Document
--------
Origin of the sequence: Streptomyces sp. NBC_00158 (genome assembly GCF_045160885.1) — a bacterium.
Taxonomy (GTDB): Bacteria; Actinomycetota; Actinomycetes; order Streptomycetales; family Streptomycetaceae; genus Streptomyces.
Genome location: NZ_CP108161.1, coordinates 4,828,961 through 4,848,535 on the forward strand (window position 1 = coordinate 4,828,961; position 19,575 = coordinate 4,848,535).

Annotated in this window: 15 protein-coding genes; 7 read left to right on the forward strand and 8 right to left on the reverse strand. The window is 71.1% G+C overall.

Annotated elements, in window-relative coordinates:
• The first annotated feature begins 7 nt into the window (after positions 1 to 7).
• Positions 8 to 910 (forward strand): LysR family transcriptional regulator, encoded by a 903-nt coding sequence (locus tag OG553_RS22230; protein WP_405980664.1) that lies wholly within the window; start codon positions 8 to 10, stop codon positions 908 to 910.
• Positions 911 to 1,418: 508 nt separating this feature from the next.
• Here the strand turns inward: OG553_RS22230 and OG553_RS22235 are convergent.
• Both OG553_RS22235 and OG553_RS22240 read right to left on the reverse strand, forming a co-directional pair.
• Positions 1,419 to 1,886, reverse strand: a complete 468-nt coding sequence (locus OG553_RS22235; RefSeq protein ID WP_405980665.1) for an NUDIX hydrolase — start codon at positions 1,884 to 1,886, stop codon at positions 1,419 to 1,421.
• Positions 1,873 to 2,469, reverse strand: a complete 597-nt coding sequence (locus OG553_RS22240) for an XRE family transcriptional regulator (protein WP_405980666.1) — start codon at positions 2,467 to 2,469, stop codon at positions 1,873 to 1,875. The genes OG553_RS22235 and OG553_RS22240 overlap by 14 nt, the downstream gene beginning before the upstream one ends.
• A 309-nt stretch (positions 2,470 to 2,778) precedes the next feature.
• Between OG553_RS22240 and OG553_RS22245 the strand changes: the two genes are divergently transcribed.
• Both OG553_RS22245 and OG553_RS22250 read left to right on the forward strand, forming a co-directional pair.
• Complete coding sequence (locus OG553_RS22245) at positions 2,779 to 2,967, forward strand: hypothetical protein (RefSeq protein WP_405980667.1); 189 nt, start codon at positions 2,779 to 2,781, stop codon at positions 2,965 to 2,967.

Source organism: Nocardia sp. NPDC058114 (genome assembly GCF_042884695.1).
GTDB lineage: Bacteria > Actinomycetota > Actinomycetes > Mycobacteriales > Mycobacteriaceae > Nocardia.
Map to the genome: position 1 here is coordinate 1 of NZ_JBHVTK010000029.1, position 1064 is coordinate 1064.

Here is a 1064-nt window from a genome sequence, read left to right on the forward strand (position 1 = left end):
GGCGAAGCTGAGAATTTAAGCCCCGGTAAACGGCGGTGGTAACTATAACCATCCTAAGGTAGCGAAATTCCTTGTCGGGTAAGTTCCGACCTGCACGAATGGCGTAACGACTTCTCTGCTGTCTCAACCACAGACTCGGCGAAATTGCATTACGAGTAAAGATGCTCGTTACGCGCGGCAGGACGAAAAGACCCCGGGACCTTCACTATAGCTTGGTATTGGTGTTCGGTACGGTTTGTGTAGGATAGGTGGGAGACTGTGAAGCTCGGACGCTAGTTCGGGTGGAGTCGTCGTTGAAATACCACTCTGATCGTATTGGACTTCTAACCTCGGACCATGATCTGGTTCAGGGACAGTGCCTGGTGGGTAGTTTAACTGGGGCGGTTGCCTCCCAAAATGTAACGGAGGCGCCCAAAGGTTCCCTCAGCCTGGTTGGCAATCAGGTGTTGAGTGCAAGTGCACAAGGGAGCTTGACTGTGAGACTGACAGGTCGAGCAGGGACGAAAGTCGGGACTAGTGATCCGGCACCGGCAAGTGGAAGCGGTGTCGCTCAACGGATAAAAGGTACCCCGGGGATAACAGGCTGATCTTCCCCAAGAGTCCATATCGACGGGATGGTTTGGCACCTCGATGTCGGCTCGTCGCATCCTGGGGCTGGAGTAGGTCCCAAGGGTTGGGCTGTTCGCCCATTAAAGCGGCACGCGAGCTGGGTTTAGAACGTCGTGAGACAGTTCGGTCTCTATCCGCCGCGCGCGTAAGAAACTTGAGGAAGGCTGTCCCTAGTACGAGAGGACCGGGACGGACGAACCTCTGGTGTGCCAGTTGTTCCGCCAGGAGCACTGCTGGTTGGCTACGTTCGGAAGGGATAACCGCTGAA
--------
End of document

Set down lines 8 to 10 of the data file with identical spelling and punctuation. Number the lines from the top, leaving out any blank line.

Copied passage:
• Positions 911 to 1,418: 508 nt separating this feature from the next.
• Here the strand turns inward: OG553_RS22230 and OG553_RS22235 are convergent.
• Both OG553_RS22235 and OG553_RS22240 read right to left on the reverse strand, forming a co-directional pair.